One of the things about Manuscript that I loved was that it is made clear from the start that the people of Jerusalem lived peacefully together at the time of the manuscript. The Jews, Christians and Muslims all knew each other, were friends and were facing the enemy outside their city walls together. The Copt - a wise Greek man (who I can't help but picture as Paulo Coelho himself) gathers the people together and they ask him questions and he answers with the wisdom that represents the soul of Jerusalem. The wisdom seems to include not just Christian texts, but also Eastern ideas and presumably Jewish and Muslim ideas as well; and no distinction is made about where the ideas and philosophies come from. I loved this. I easily recognized lines and ideas from the Bible, but some of the concepts reminded me of Buddhist texts I've read as well. One of my favorite lines:
"We do not agree about dates or about the best way to worship God, but in every other respect we live together in peace."
I felt that the philosophy represented in this book tried to draw from wisdom across the world and had little to do with the actual religion it might come from. Wisdom is wisdom. This book is classified as fiction, and has a back story to how it was found and the situation in which it was written, but it really is more of a philosophy book - or a brief summary of philosophical ideas. I really liked this book. I will keep it on my desk and read from it and then contemplate and be happy. I am pretty certain I will also be nudged into researching where some of the philosophies presented in the book originated. In my opinion, being prompted to further research is always a good thing.
If you like short, easily grasped philosophical books, then you will love Manuscript Found in Accra. I think most people would enjoy reading it because the ideas are so accessible and the concept is pretty intriguing. I will be recommending this one.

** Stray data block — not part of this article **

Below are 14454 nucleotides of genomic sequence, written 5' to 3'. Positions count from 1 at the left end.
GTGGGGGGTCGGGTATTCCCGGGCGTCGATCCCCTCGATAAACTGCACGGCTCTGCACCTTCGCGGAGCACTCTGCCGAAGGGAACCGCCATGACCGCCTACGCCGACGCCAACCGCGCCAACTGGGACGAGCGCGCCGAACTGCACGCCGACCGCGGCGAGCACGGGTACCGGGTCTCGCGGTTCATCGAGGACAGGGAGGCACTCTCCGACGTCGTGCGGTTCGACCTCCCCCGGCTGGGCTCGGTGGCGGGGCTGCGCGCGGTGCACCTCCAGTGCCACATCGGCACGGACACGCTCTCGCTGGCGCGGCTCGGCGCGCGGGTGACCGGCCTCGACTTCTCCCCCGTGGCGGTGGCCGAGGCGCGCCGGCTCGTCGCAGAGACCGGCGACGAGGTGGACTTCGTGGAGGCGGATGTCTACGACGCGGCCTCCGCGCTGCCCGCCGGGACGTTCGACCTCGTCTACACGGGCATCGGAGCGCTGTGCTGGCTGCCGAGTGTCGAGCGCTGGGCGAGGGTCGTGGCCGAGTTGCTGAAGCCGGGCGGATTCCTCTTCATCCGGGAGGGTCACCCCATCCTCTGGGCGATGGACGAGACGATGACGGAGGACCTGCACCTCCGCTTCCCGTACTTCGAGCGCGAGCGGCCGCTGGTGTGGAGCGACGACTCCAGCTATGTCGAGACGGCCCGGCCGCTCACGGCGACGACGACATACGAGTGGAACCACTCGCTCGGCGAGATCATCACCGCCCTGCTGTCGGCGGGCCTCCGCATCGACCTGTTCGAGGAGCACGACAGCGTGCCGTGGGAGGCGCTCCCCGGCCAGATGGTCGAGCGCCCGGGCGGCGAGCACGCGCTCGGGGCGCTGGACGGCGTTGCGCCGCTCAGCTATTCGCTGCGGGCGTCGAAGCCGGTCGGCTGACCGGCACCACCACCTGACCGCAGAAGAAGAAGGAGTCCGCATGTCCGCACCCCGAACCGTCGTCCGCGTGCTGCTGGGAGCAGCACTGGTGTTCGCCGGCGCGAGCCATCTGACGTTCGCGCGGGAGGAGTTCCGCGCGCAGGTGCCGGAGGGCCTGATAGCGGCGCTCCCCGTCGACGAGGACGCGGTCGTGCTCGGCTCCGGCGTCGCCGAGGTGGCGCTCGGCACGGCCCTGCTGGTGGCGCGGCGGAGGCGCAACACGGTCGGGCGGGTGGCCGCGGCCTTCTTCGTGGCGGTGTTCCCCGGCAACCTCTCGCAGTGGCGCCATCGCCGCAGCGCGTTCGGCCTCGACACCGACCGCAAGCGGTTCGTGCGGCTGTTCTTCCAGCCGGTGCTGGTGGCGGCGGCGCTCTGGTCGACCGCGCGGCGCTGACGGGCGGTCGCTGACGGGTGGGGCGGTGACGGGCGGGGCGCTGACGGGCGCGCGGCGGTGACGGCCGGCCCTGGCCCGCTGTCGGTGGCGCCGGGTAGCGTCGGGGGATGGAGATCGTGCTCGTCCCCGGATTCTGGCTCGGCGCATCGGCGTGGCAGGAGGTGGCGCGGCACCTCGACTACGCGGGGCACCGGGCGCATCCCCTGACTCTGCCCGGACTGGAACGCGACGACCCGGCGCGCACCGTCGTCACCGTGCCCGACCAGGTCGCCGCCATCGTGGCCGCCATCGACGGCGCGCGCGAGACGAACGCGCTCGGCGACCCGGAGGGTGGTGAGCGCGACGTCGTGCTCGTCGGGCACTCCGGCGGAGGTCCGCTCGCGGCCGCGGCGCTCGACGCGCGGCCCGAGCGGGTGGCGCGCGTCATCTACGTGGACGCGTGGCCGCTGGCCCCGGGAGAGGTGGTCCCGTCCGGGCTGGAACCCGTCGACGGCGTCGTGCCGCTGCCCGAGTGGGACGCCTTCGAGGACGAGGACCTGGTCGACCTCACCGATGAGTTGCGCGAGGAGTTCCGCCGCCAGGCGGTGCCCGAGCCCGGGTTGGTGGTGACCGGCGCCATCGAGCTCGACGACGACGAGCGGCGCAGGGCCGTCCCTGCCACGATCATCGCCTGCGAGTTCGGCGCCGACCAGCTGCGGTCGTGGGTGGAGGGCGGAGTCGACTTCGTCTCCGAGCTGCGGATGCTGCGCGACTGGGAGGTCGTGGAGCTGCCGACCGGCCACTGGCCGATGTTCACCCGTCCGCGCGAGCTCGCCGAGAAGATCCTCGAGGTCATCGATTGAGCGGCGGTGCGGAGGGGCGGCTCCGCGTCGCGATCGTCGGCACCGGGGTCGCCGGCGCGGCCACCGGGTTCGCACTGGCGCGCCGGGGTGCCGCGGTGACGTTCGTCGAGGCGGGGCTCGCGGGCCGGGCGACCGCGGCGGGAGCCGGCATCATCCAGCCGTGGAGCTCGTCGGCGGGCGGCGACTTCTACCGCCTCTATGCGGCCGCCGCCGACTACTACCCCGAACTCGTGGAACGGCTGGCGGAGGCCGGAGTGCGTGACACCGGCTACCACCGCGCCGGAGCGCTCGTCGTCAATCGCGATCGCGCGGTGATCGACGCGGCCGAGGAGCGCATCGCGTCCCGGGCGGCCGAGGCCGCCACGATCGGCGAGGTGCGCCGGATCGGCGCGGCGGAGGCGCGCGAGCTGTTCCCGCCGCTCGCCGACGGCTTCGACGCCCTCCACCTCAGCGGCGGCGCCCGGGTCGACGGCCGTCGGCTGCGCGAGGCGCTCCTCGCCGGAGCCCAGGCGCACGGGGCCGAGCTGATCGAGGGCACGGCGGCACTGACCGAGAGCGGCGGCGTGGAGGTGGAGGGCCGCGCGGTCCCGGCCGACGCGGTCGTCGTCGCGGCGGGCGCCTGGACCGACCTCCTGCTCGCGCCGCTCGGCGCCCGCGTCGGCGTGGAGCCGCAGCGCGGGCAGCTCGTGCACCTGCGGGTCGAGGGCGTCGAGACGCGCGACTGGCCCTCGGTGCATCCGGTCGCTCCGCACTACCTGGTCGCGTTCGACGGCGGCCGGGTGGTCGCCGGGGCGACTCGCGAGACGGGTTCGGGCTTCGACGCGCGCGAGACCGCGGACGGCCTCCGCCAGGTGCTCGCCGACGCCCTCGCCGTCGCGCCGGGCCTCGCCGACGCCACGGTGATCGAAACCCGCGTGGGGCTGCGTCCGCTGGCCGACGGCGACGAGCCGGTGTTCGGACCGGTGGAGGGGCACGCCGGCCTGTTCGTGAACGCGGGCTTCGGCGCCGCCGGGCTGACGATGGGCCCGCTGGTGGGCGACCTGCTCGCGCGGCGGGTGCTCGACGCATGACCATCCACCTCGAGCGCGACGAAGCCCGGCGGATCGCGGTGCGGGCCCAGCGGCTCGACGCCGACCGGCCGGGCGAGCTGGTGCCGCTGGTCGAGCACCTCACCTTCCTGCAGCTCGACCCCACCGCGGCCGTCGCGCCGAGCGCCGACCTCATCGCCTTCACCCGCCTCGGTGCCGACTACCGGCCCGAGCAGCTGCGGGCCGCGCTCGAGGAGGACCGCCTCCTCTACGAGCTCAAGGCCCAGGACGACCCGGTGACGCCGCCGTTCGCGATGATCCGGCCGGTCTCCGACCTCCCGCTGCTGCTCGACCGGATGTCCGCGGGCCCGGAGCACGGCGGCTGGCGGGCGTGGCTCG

One last quote:
"Solitude is not the absence of company, but the moment when our soul is free to speak to us and help us decide what to do with our life."
About Paulo Coelho
One of the most influential writers of our time, Paulo Coelho is the author of many international best sellers, including The Alchemist, Aleph,Eleven Minutes and The Pilgrimage. Translated into 74 languages, his books have sold more than 140 million copies in more than 170 countries. He is a member of the Brazilian Academy of Letters, and in 2007, he was named a United Nations Messenger of Peace.
Paulo Coelho’s TLC Book Tours TOUR STOPS:
Monday, March 18th: Patricia’s Wisdom
Monday, March 25th: Book Club Classics
Tuesday, March 26th: Mom in Love with Fiction
Thursday, April 4th: Well Read Wife
Friday, April 5th: Dwell in Possibility
Monday, April 8th: Fiction Addict
Thursday, April 11th: Shall Write
Monday, April 15th: A Philosopher’s Blog
Tuesday, April 16th: Lavish Bookshelf
Thursday, April 18th: Broken Teepee
Monday, April 22nd: A Book Geek
Wednesday, April 24th: The Way Forward
Monday, April 29th: Book Snob
Wednesday, May 1st: Reading Between the Lines
Thursday, May 2nd: West Metro Mommy
Monday, May 6th: Aspire2
Thursday, May 9th: Luxury Reading
I received this book from the author or publisher for a fair and honest review. I was not compensated for this review.